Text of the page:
Dark Horse Presents #4
Publisher: Dark Horse
Artist: Various (cover by Fiona Staples)
If you are not familiar with Dark Horse Presents, it is a compilation of all different stories from diverse creative teams. This book begins with Eisner award winning Beasts of Burden. The short story, “Food Run,” by Evan Dorkin and Jill Thompson. The story revolves around a goblin trying to eat some chickens, but the cat and dog of the yard won’t allow it. A chase scene and other hi-jinx ensue, and the goblin ends up losing a foot. Hilarious stuff throughout.
Next was an interesting continuation of a strip called “Rotten Apple” by Sanford Greene and Chuck Brown. This was a continuation from the previous book (I assume), so I was kind of lost. A few adventurers roaming around getting into trouble, but fighting their way out. Not bad, and I definitely thought the artwork was dope.
The third story, “The Adventures of Dog Mendonca & Pizza Boy,” was about a trio of characters that couldn’t be any more diverse. A pizza delivery guy, a demon, and a fat private investigator type guy that we know very little about. The fat guy decides to tell the readers about his own origin rather than the team’s first meeting. He abruptly leaves before the story is finished, which leaves the other two pondering why he’s running out so quickly. Story by Felipe Melo with artwork by Juan Cavia.
“Number 13” is a tale brought to us by Robert Love and David Walker. It’s another continued strip from last time, so all I can say is that a kid with a 13 tattooed on his forehead appears to have been killed by his creator. We then go back in time to see what helped lead to these events. Oh, and we also see a kid with three eyes. Creepy.
We are now brought to “Resident Alien chapter 1,” by Peter Hogan and Steve Parkhouse. This interlude is very promising in my opinion. We watch as two police officers approach a cabin by a lake with the intention of finding the owner, a doctor that they need help from immediately. The house is empty, but a figure is on the lake fishing. After calling to the doctor, we see him turn around in the boat, and he’s an alien.
The next story is by Steve Niles with artwork by Christopher Mitten; the Criminal Macabre tale “Die, Die, my Darling” part 1. We follow Cal and a zombie around for a creepy tale that is also very humorous. After a brief fight between the two, they hear a knock at the door. A fat man walks in and then tells them his sister is in need of their help. He then shows them where his sister is…and you can’t even begin to see where this is going until you actually do. Just crazy!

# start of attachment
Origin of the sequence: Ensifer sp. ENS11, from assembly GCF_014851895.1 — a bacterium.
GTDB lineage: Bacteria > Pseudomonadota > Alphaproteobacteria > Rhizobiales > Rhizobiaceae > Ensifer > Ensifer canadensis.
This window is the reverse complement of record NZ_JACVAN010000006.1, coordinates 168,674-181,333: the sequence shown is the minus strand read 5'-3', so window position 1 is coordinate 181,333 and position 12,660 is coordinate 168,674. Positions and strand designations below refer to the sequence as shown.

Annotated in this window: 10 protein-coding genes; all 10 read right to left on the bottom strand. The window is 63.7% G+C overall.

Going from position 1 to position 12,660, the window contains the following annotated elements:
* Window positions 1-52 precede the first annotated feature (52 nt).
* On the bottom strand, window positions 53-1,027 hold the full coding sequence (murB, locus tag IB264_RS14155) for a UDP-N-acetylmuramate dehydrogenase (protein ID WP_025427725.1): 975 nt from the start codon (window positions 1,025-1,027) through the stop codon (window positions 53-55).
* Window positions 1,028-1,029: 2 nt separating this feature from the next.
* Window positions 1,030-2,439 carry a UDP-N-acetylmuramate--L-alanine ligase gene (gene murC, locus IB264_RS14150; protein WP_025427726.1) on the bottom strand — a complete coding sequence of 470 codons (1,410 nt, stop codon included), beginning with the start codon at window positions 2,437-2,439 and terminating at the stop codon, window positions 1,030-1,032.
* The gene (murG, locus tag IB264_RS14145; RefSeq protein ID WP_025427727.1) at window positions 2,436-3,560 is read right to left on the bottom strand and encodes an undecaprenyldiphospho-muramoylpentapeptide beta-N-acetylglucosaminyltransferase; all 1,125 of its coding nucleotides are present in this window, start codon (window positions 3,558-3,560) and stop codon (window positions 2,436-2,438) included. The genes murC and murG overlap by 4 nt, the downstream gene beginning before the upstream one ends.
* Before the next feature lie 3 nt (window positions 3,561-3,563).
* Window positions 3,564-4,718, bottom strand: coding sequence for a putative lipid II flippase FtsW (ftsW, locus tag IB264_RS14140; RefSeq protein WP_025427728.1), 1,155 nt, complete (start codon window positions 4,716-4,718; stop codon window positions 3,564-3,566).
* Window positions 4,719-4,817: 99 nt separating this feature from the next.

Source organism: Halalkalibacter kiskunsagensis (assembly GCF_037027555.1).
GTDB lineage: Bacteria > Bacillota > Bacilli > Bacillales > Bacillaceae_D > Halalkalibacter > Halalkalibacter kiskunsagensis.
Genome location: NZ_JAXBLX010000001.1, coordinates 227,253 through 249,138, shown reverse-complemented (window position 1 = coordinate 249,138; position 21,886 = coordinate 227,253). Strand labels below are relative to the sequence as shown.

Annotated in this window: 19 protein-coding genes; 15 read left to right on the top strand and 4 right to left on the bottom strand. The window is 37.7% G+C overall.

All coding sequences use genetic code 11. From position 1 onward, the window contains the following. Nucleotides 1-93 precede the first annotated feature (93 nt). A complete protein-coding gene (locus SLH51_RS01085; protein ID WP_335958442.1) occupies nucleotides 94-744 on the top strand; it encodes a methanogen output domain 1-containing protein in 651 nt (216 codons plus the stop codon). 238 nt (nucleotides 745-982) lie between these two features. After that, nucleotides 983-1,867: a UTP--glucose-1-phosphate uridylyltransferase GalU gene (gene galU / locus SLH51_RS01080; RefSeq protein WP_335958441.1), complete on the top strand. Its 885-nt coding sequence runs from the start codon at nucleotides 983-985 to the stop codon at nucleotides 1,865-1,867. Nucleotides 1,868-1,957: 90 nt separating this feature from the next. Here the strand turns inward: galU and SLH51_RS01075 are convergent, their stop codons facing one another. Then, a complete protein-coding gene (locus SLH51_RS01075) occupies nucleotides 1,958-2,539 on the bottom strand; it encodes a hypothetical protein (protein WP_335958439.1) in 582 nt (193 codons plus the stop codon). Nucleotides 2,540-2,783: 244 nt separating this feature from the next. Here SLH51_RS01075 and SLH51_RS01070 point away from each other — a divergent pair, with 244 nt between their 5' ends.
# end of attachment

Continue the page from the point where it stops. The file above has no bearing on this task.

Next one up is part four of “Marked Man“ by Howard Chaykin. In this story, a woman is berating her husband about his alleged cheating while out on the road traveling. The next day, the man is shown having an argument with his father, then returns home and finds his wife shot in the head by an intruder. Not too bad of a story, but I’m not a huge Chaykin (artwork) fan.
The following story is by Ricardo Delgado called “Age of Reptiles: The Body.” If you’re not familiar with this title or writer, you need to go back and pick up the series by the same name (Age of Reptiles). It was a great mini-series that had no speaking, just dinosaurs doing their thing. This story is no different.
Next is “Finder: Third World” part 3. This story is very strange story about a girl who resembles a hooker, and a guy that thinks he’s Magnum P.I. or something. Not much substance to this one, but the artwork is fairly serviceable. Story and artwork by Carla Speed McNeil.
And finally, we have “The Protest“ by Dara Naraghi and Victor Santos. This story is a lot better than the previous one in the sequence. First, we get a brief history lesson on the country of Iran and its political issues over a few decades, which directly leads us to a bully on a playground. The direction the story starts in makes you think something terrible is going to happen, but in the end, we see even a bully can be a friend. Nice story, and the artwork did the story justice!
Well, overall, I think this book is a winner, but a couple of the stories that were continuations were difficult to judge. There were a lot of different writing and artistic styles which was quite refreshing. Definitely give this book a try, because you’ll be surprised at the great quality. Rating 3.5/5